Physically imposing, vastly talented, sometimes irascible, often headstrong: Emmanuel Adebayor is no one’s idea of a sporting softie. So the television footage of an emotional Adebayor clinging tearfully to his team-mates was especially poignant. It followed a lethal gun attack in Angola on the bus of the Togo national team at the Cup of African Nations. More deaths in Africa; but this time they have captured our attention.
For Adebayor, one of the English Premier League’s most recognisable players, it should have been a triumphant return to his home continent. Instead, the Togo team has been ordered to return home, and Adebayor has found himself at the centre of an uncomfortable debate about the ability of Africa to host a safe World Cup later this year.
The cliché that elite sportsmen are spoilt brats cut off from the real world is looking seriously out of date. Last March gunmen attacked the Sri Lanka cricket team’s bus in Lahore, injuring several players. Now, the Togo team has come under fire. Sportsmen are now not only the victims of terrorism; they are the targets. The real world is suddenly proving all too vivid.
For a 25-year-old with sketchy literacy, Adebayor has already had an extraordinary life, the Cabinda shootings notwithstanding. He grew up in the capital of Togo, Lomé, where he mostly bunked off school to play street football. Spotted playing football with tennis balls at the age of 7, Adebayor was earmarked as a future superstar. He excelled in the top French league while still a teenager, before quickly becoming an iconic striker for Arsenal and now Manchester City.
Adebayor’s remarkable journey — from Lomé to Manchester, via Monaco and North London — is typical of the new global marketplace for footballing talent. Managers such as Arsène Wenger, who made Adebayor into a star, have long understood that finding a way to tap the African talent pool is a central managerial skill. Talent scouts, alongside agents of varying degrees of unscrupulousness, now scour Africa looking for the next Premier League discovery.
Rags to riches is one of sport’s oldest narratives. Boxing celebrates the pugilist who is so determined to escape the ghetto that he never lies down. Football delights in South American back-street skill and savvy. The phenomenon of postwar West Indian cricket relied on the twin pillars of beach cricket and the assertion of post-colonial self-expression.
The idea that games can be a way up — and out — is a familiar defence for organised sport. But it is now much more complicated, as careers such as Adebayor’s demonstrate. The globalised world of modern football doesn’t just catapult athletes up the social scale. It also airdrops them into a completely new country. They are twice displaced, both geographically and economically.
Two questions follow. What are the consequences of this talent drain for the sporting communities in Africa that produced the players in the first place? And how ready and psychologically equipped are the lucky few who do make it in the big league?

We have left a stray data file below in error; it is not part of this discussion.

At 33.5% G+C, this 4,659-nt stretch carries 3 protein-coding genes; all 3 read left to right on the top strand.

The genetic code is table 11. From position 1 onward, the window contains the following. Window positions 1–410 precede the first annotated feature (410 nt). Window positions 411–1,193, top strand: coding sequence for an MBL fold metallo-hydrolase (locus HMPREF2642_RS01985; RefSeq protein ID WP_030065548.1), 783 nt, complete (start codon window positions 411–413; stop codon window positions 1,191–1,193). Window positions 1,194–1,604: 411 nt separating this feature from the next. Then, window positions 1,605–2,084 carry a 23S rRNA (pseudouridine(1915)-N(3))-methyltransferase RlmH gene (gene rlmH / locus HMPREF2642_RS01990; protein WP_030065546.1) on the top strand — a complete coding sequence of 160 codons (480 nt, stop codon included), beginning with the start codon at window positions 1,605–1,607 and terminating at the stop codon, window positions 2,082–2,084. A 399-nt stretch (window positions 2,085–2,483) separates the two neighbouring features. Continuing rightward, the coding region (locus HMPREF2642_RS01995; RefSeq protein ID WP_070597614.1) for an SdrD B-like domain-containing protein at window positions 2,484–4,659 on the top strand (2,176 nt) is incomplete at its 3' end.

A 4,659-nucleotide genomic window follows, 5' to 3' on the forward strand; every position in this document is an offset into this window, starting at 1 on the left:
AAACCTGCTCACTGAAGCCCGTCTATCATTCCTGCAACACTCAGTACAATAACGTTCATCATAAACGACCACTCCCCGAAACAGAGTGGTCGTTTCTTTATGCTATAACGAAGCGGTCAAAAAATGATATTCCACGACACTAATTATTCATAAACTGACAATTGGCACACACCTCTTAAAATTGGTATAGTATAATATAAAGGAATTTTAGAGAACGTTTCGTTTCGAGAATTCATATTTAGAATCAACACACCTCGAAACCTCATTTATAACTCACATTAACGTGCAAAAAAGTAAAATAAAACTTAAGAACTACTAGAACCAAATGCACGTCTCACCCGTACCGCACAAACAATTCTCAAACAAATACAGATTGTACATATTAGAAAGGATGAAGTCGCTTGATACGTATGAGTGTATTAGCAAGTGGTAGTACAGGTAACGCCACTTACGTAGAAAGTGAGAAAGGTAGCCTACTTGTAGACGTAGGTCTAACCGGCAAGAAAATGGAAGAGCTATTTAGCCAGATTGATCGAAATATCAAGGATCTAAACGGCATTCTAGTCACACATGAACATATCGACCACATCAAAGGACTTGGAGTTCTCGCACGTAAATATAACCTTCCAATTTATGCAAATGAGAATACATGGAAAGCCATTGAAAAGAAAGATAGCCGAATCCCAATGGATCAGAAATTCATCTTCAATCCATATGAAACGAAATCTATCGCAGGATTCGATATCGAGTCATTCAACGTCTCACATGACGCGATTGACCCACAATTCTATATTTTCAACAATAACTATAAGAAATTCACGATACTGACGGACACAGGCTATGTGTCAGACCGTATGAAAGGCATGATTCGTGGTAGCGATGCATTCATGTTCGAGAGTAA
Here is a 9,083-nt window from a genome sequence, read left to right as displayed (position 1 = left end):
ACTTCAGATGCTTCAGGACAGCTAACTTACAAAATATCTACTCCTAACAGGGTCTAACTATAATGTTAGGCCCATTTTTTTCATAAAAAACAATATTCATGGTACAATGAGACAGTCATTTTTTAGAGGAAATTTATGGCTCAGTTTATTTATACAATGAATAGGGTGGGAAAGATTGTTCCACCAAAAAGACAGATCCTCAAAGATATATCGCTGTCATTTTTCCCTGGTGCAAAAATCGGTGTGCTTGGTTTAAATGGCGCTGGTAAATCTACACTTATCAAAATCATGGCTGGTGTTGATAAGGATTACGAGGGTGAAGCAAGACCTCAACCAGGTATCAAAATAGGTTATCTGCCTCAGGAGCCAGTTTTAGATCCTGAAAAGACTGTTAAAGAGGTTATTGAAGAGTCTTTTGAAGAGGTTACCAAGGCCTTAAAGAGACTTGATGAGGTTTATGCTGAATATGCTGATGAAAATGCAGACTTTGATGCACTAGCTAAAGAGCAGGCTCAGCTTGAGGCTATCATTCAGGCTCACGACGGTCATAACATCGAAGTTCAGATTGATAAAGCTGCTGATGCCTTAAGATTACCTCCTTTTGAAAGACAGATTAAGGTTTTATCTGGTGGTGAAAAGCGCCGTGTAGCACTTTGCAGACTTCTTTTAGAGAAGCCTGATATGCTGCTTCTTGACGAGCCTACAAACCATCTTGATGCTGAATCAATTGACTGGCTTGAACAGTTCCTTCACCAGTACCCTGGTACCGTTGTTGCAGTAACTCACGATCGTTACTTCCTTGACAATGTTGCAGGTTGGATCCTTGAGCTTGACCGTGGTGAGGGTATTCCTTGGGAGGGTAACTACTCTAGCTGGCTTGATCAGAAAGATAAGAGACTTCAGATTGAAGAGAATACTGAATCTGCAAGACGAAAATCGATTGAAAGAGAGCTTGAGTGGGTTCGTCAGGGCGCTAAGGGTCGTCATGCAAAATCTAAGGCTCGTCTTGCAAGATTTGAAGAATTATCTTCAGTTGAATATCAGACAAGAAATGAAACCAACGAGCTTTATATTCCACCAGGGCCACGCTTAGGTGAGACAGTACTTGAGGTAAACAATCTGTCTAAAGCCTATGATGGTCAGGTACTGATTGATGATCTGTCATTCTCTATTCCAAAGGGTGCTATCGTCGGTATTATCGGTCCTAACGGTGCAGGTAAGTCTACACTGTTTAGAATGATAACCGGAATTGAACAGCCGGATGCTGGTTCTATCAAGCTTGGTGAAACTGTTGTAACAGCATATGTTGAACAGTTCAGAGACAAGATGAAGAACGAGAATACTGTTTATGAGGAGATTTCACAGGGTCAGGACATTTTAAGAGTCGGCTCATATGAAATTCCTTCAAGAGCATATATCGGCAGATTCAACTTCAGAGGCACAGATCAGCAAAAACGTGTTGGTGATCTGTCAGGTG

It was once fashionable to think that sporting glory would inevitably follow population size. Older, richer countries such as England — having once enjoyed the massive head start of a sophisticated sporting infrastructure — would gradually be overtaken by larger populations with a broader talent base. Demography would eventually trump privilege — or so the theory ran.
It hasn’t quite worked out that way. Sport has simply become more individualistic and less community- orientated. Sport has evolved away from the idea that brilliant individuals represent their original communities of town, club and country. Instead, the standout players now float in a global marketplace of talent.
The lucrative competitions increasingly happen within rich nations rather than between them. Cricket’s richest competition is not international Test cricket but the Indian Premier League. Playing in the Premier League pays infinitely more than appearing in the World Cup. Money has simply found new ways of asserting itself.
The reason why the English Premier League is the best league in the world is because English football followers are uniquely willing to spend money on satellite subscriptions and replica shirts. The rise of Premier League football was not founded on improved grassroots football. It was another example of the great English debt boom: individual credit card debt bought the latest shirt, and highly geared corporate debt financed the clubs. This double debt enabled the Premier League to pay players such as Adebayor enough money to persuade him to play in England rather than Spain or Italy.
But the success of African players in the Premier League has not sparked new interest among Africans in their own leagues. Quite the reverse. Sierra Leone’s football league has started scheduling matches in the evening so they do not clash with televised Premier League games. Football “show houses” have opened up all over Nigeria, but they screen English matches, not the Nigerian league — or even the Africa Cup of Nations. One reason why the tournament is so important is that is provides a rare opportunity for Africans to watch their star players playing on home soil.
The Africa Cup of Nations demonstrates two paradoxes of modern sport. First, the countries that produce star players don’t necessarily benefit from doing so. Second, sport has entered the political firing line at the worst possible moment. The combination of professionalism and globalisation means that today’s sportsmen often have little or no life-training for anything beyond the narrow activity of playing a game.
Sport is becoming ever more entangled in politics. Are sportsmen and sportswomen ready for it? Sport got rich largely in a state of happy innocence. Now, with sport as the new terrorist target for anyone with a grievance, that age of innocence is looking ever more remote.
Ed Smith, a leader writer at The Times and a former England cricketer.